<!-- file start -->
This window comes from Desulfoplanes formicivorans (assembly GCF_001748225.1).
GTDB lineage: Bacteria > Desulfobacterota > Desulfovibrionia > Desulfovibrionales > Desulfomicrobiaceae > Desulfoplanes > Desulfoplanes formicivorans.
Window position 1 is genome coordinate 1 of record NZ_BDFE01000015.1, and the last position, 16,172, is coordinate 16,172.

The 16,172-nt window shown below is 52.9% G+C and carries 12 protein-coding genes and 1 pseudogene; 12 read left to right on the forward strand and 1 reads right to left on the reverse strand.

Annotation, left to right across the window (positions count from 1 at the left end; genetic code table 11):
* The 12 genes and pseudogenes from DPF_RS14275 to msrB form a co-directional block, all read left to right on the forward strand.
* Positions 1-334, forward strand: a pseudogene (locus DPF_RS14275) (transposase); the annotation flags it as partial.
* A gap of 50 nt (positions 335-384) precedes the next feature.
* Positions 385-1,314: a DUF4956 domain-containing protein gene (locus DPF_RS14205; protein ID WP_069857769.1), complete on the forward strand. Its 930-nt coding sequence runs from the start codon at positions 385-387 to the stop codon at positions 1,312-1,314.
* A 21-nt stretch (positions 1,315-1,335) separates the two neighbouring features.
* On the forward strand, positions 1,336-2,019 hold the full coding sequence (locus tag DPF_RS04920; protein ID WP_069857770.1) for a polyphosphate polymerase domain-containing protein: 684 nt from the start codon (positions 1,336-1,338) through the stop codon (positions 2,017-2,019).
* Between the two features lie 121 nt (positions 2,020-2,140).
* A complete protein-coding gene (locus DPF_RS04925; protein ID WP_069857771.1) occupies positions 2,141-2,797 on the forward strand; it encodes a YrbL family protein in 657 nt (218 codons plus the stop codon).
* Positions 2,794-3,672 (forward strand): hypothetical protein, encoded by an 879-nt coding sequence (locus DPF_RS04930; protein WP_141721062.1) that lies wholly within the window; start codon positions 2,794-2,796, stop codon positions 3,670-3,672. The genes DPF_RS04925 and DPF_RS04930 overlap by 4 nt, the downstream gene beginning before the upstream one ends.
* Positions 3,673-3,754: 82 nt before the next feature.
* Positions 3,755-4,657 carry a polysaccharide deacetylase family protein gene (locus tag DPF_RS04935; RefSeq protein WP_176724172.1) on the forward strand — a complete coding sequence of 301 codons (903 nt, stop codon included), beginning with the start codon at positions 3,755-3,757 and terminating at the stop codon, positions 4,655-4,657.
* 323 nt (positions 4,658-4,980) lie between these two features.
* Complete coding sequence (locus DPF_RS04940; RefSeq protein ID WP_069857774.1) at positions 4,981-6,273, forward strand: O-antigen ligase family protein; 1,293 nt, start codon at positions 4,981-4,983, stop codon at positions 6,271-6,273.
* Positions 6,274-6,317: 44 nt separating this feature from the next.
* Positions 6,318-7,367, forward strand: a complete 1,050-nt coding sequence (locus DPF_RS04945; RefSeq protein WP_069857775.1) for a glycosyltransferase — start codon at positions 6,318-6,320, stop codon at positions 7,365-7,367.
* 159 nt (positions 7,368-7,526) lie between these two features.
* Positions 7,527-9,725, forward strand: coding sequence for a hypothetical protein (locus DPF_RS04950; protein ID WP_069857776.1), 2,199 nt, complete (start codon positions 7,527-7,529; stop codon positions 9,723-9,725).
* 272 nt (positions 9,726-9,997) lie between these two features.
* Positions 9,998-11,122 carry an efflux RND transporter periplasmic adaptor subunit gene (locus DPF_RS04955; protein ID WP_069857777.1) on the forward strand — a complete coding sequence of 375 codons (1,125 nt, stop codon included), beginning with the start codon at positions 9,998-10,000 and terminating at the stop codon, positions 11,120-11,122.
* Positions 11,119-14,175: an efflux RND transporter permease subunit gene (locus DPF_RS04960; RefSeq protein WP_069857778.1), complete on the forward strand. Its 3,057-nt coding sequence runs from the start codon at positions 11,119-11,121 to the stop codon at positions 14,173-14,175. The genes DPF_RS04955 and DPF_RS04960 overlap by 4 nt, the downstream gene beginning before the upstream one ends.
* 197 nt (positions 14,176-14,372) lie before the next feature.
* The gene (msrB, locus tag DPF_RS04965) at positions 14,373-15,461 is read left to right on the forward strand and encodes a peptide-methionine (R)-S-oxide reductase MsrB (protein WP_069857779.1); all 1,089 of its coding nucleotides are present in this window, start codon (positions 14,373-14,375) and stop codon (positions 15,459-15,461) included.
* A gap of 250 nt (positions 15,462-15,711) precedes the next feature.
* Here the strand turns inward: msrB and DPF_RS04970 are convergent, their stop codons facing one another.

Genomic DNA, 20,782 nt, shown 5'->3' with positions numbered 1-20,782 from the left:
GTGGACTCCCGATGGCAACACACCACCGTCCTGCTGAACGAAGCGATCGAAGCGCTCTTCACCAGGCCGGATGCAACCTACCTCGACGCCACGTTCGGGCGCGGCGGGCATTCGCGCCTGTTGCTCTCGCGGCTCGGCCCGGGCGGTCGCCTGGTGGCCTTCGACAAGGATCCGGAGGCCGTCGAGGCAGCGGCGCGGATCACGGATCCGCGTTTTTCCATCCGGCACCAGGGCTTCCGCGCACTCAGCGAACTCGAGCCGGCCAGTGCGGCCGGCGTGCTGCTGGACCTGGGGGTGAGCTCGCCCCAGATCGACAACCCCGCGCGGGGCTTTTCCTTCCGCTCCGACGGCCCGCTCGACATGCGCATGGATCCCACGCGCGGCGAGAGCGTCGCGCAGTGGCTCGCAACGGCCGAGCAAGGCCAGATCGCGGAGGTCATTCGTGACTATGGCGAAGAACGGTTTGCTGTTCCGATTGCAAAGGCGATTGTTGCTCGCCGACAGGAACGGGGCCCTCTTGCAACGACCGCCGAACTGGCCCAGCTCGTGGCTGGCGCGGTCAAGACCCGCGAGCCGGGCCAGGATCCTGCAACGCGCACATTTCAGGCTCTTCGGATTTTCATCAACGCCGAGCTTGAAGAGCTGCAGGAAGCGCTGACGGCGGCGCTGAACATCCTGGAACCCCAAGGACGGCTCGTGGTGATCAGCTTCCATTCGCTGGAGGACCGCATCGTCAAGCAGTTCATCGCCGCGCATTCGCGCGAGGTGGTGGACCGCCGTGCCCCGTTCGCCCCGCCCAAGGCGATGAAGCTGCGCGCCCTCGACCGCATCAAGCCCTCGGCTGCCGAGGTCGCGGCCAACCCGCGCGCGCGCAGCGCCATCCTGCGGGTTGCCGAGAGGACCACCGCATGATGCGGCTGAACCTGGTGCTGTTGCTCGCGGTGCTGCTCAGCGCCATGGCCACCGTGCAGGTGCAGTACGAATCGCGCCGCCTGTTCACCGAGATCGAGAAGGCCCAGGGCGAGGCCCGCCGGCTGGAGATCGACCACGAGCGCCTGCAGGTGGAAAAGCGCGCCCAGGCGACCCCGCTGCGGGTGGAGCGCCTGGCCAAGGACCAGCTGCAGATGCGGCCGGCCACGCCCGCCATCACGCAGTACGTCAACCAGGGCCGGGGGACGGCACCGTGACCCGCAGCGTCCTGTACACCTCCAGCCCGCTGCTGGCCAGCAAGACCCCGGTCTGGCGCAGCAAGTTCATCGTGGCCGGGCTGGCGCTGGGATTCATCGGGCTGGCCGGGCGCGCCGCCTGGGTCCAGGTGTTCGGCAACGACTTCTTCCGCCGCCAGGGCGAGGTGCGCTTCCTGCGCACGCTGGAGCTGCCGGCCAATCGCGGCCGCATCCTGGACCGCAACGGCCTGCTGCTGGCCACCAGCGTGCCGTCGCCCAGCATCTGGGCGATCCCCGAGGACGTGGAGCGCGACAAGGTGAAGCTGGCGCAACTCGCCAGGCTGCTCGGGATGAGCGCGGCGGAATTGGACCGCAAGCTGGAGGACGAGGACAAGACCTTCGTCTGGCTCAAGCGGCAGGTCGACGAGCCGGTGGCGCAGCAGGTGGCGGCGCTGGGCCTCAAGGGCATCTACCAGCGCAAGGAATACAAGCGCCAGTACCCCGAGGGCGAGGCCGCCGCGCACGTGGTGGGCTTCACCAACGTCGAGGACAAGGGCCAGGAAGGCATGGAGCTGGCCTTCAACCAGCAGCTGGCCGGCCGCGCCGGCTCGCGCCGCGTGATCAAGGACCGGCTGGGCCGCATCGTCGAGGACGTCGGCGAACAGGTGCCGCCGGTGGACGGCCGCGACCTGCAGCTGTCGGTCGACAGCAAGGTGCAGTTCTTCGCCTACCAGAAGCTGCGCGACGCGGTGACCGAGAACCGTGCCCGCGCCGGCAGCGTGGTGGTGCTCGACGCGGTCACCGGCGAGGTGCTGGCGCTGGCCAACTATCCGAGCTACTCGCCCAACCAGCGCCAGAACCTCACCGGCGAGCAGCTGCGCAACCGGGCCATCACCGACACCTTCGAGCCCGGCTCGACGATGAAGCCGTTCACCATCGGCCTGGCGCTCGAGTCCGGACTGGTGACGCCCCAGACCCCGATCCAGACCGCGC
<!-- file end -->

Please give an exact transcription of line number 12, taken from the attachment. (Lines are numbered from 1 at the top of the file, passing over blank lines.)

* Between the two features lie 121 nt (positions 2,020-2,140).